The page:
Warehouses and fulfillment centers depend on seamless connectivity.
Whether it’s sending and receiving shipping updates, order picking or relaying inventory levels on the fly, the use of IoT devices helps the modern warehouse maintain productivity.
However, many supply chain managers never truly stop to think about how they could best keep those IoT devices secure. As with any new way of implementing tech, there is always the challenge of cyber threats such as hacking attempts on the network.
So, in this blog post, we are going to discuss a few of the most proven methods and technology enhancements that aim to secure all your IoT devices.
Invest in Protected Equipment
When you buy a computer or a mobile device, do you ask the retailer about the cybersecurity solutions integrated already in the equipment? If you answered no to that, then you are like everyone else, to be honest.
We tend to assume that it already comes equipped with all the protection it needs...
But this type of assumption can be quite costly for both warehouses and fulfillment centers. IoT technology that is corruptible or can be easily accessed by cyber thieves can destroy a supply chain business in a matter of minutes.
As such, anytime you are thinking about purchasing any IoT device, make sure to verify that it’s protected with the best cybersecurity software out of the box. If not, then that should be the next priority on the list.
Use Multiple Networks
Most logistics based IoT devices are connected to Wi-Fi routers located throughout the facility. In most cases, the routers are connected through a single network.
The problem here is that if that single network becomes compromised, then so are the devices connected to it. To reduce this potential, consider using multiple network connections alongside port forwarding and a basic firewall strategy.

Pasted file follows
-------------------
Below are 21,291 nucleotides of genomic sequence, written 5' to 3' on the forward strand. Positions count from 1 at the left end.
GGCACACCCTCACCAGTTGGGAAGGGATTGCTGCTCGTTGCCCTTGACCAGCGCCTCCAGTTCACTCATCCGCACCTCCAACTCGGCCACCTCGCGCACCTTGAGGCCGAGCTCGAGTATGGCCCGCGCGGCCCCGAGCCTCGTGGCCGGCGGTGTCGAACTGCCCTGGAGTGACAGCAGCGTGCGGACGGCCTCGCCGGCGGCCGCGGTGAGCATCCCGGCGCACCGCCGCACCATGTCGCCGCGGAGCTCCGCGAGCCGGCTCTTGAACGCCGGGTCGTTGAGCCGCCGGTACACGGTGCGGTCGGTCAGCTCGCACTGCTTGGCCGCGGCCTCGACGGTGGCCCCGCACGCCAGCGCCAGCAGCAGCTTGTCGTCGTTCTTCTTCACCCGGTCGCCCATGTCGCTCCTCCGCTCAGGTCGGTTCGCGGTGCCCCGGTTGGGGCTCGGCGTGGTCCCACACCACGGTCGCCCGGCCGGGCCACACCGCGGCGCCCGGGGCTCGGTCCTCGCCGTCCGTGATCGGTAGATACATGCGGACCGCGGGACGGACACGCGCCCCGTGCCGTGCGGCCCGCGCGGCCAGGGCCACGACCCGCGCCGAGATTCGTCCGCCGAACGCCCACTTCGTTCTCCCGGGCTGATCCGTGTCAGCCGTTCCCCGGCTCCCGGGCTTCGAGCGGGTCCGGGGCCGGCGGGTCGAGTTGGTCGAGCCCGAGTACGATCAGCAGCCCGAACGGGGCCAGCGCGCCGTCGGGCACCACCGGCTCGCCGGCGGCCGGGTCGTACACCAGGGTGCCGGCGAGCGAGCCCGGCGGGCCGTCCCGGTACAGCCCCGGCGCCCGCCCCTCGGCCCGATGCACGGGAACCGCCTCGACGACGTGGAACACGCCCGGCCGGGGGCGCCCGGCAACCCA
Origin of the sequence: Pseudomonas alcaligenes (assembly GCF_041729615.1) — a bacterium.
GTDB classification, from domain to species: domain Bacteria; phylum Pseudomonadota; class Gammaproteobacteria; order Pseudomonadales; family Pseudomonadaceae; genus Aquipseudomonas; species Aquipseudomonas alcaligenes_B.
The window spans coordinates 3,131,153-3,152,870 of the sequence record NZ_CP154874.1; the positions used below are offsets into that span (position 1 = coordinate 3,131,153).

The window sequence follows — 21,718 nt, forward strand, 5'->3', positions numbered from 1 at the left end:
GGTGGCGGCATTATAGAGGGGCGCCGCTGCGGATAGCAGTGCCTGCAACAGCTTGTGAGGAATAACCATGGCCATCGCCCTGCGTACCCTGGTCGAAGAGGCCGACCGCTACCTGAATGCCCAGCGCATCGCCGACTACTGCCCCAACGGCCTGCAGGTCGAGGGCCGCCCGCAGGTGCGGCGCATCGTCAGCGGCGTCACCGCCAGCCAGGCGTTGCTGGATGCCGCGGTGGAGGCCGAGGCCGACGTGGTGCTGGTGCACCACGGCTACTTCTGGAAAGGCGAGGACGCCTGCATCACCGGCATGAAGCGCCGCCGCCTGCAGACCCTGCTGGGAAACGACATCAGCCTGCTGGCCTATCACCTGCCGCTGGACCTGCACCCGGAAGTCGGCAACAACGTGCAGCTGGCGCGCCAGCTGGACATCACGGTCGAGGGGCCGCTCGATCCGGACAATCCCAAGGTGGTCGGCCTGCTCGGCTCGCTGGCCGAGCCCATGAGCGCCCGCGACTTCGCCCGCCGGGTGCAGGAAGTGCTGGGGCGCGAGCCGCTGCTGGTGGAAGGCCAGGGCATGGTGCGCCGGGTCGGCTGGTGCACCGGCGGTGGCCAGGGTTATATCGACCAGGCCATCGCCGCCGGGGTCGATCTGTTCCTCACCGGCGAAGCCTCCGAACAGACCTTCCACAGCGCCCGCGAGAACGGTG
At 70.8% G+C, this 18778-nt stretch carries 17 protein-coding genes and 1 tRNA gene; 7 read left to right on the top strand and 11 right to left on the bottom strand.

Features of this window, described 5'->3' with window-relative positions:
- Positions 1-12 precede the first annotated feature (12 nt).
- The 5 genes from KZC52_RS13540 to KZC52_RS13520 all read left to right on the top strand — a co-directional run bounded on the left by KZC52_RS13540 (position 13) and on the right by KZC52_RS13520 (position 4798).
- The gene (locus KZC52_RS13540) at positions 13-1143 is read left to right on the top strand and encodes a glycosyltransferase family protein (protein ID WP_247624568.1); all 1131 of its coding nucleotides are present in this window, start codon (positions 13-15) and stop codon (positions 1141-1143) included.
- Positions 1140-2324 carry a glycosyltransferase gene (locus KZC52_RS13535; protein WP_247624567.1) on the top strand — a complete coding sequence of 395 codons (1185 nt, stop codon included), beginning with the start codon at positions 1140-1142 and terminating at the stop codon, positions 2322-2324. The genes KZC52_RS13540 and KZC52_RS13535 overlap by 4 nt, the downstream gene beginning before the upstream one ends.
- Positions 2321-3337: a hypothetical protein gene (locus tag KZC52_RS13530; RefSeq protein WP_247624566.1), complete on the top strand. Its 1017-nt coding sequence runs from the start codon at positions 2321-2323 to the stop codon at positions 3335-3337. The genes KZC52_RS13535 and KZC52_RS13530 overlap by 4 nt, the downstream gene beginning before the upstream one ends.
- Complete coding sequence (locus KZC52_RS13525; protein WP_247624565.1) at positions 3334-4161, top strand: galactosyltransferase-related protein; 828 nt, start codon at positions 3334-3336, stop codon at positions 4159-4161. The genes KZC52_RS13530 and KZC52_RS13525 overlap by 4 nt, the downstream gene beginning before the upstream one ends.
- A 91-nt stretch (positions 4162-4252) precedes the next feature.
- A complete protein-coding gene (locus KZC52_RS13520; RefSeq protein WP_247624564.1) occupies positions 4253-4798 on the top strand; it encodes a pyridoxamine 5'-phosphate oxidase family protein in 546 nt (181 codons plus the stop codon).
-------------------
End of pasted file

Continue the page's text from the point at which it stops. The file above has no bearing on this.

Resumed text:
Several service providers offer a dual-network set-up for fulfillment and commercial buildings. This is when signals are sent to different routers through the location, with individual log-in credentials for each... but all with access to the same platform.
Several cyber threats usually arise due to outdated or easily-guessed passwords and other basic oversights.
In fact, it’s estimated that the quickest way hackers typically gain access to secure networks is simply by discovering the network password. Human error or social engineering attempts can completely cripple a network with much actual hacking taking place.
As they say, the weakest operating system is the human operating system.
To reduce the potential of this common occurrence, consider changing your passwords at least once per month. Do this for all of your IoT devices. However, it’s just as crucial to change network passwords (obviously to different passwords than the devices) at the same time.
Disable any Plug and Play Features
This is becoming more common with Wi-Fi connected devices. The system is called a Universal Plug & Play or UPnP. Basically, it allows a device to automatically connect to different devices and connections. While it’s convenient – it also increases the risk of network corruption.
The real issue that exists with plug and play connectivity is in regard to access. If you add new IoT devices to your operation over time, there needs to be rules in place that restrict their access to other devices across the network.
For example, if your cell phone is connected to the network, you are at risk. If even one device on the network is compromised, it puts the entire network at risk. At that point, your personal data, contacts, and financial records could potentially be stolen.
Complete Software Updates as Recommended
Several warehouse IoT devices are updated through the internet connection – either manually by the user or automatically by the manufacturer.
It is always a good idea to set up all devices for automatic, direct manufacturer security software updates. This ensures that your hardware is protected with the latest cyber threats and patches integrated into the updates.